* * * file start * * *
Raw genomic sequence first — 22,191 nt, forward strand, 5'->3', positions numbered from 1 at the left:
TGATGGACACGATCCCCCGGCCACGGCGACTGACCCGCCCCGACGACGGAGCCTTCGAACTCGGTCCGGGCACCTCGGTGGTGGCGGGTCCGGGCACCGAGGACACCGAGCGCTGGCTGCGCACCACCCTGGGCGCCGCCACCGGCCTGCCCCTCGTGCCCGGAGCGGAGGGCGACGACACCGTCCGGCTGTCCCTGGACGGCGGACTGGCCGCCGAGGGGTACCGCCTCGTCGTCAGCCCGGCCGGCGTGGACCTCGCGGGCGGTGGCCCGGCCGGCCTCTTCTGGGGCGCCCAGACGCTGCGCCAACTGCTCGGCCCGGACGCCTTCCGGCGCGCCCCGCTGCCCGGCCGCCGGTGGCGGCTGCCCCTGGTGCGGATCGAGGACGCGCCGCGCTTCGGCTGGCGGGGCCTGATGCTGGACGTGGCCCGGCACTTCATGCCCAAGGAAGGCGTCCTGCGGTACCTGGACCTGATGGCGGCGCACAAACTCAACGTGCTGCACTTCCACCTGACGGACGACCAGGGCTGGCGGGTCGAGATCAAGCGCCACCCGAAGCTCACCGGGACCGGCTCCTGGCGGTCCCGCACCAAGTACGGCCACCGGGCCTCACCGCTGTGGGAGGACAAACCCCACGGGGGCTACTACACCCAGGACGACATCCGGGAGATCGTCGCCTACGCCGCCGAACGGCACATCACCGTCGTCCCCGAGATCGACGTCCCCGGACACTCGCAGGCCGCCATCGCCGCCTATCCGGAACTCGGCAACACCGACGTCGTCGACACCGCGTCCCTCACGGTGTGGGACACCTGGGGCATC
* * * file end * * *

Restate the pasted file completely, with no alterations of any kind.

Raw genomic sequence first — 22,191 nt, forward strand, 5'->3', positions numbered from 1 at the left:
TGATGGACACGATCCCCCGGCCACGGCGACTGACCCGCCCCGACGACGGAGCCTTCGAACTCGGTCCGGGCACCTCGGTGGTGGCGGGTCCGGGCACCGAGGACACCGAGCGCTGGCTGCGCACCACCCTGGGCGCCGCCACCGGCCTGCCCCTCGTGCCCGGAGCGGAGGGCGACGACACCGTCCGGCTGTCCCTGGACGGCGGACTGGCCGCCGAGGGGTACCGCCTCGTCGTCAGCCCGGCCGGCGTGGACCTCGCGGGCGGTGGCCCGGCCGGCCTCTTCTGGGGCGCCCAGACGCTGCGCCAACTGCTCGGCCCGGACGCCTTCCGGCGCGCCCCGCTGCCCGGCCGCCGGTGGCGGCTGCCCCTGGTGCGGATCGAGGACGCGCCGCGCTTCGGCTGGCGGGGCCTGATGCTGGACGTGGCCCGGCACTTCATGCCCAAGGAAGGCGTCCTGCGGTACCTGGACCTGATGGCGGCGCACAAACTCAACGTGCTGCACTTCCACCTGACGGACGACCAGGGCTGGCGGGTCGAGATCAAGCGCCACCCGAAGCTCACCGGGACCGGCTCCTGGCGGTCCCGCACCAAGTACGGCCACCGGGCCTCACCGCTGTGGGAGGACAAACCCCACGGGGGCTACTACACCCAGGACGACATCCGGGAGATCGTCGCCTACGCCGCCGAACGGCACATCACCGTCGTCCCCGAGATCGACGTCCCCGGACACTCGCAGGCCGCCATCGCCGCCTATCCGGAACTCGGCAACACCGACGTCGTCGACACCGCGTCCCTCACGGTGTGGGACACCTGGGGCATC